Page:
Corra Group to Close Early for Good Friday

Thu, April 5th, 2012 - 3:44 pm - By Gordon Basichis

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Corra Group, the background checking service, will be closing its office early on Friday, April 5th for the Good Friday Holiday.

Corra Group will close at 1P.M. Pacific Daylight Time.

Most country courthouse3s will also be closed for good Friday so there will be a slight delay in background checks for employment screening purposes.

Corra Group would like to wish everyone a wonderful Good Friday, a Happy Easter, and a Happy Passover weekend.

 

Fees Removed for Wisconsin Criminal Records Search for Statewide and Portage County

Wed, April 4th, 2012 - 5:25 am - By Gordon Basichis

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We previously informed you of the predominately used index at Portage, WI being unavailable due to development of a new operating system. Due to this all Portage, WI and Statewide, WI requests were searched with assistance from the court clerks in Portage, WI .

We are pleased to announce the predominately used index is once again available. As of Wednesday, April 4th we will no longer be going through the court clerks to process our searches. You should see an immediate positive impact on your turn around time and the $5 court fee will no longer be charged to new searches beginning Wednesday.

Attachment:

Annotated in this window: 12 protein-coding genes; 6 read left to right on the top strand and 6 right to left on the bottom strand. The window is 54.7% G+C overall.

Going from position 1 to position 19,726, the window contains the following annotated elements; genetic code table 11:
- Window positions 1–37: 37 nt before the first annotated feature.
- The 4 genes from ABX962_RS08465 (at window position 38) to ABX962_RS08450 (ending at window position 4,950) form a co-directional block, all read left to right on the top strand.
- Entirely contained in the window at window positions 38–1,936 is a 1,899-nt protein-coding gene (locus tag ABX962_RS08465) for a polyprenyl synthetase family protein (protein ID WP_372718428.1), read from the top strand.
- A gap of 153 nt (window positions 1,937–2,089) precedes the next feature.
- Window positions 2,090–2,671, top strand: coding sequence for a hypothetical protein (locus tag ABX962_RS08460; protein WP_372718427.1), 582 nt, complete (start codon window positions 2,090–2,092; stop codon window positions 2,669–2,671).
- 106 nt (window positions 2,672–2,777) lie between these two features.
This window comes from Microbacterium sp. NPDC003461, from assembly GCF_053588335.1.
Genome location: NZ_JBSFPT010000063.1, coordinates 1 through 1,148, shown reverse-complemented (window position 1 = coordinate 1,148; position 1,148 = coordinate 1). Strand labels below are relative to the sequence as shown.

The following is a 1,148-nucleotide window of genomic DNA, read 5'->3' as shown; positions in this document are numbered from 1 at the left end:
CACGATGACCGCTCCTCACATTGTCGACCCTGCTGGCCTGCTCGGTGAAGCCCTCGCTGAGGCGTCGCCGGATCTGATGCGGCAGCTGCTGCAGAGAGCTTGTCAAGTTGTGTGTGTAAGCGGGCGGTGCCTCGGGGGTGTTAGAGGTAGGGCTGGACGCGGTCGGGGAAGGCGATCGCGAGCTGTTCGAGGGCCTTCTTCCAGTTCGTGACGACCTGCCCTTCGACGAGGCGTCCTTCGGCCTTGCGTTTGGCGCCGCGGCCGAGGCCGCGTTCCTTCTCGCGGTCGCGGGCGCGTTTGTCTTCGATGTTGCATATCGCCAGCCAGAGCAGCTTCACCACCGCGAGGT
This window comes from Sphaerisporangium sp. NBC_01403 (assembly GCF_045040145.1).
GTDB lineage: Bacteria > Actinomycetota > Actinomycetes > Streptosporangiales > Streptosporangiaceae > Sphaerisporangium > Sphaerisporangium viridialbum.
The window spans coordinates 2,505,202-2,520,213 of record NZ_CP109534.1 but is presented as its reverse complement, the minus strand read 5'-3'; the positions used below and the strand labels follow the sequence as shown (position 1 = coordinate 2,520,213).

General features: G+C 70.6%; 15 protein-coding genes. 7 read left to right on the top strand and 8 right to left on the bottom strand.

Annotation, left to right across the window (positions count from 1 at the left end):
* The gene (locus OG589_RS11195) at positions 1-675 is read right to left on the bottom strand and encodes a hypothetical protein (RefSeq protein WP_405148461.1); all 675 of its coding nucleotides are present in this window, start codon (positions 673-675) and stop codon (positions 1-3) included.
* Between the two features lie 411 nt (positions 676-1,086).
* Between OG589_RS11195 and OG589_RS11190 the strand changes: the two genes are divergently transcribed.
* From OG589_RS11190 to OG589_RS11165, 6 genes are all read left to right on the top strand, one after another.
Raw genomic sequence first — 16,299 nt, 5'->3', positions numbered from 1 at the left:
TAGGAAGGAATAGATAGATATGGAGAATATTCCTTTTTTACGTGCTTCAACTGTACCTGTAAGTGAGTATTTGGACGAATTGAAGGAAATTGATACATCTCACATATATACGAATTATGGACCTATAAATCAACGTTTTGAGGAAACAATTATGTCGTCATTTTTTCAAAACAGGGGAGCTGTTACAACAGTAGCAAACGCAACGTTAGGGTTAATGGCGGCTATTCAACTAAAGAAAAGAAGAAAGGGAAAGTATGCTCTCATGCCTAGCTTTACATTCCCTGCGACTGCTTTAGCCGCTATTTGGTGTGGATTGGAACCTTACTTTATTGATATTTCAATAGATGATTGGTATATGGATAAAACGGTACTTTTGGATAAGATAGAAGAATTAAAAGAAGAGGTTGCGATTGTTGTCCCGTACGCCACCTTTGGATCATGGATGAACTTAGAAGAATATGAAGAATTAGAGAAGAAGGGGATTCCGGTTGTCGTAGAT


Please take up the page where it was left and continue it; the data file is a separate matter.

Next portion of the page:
A sincere thank you for your patience through this court transition.

Jurisdictions affected:

Jurisdiction

Area

Previous Court Fee

Updated Court Fee

Statewide  WI   Formerly $5.00  Now $0

Portage  WI Formerly $5.00  Now $0

Changes in the Law for Massachusetts CORI Criminal Background Checks

Tue, April 3rd, 2012 - 5:50 am - By Gordon Basichis

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Massachusetts its changing its laws for the CORI search, formally known as Criminal Offender Record Information.  Come May 4th, 2021 Massachusetts employers, especially will have to modify their hiring practices with respect to the criminal background checks.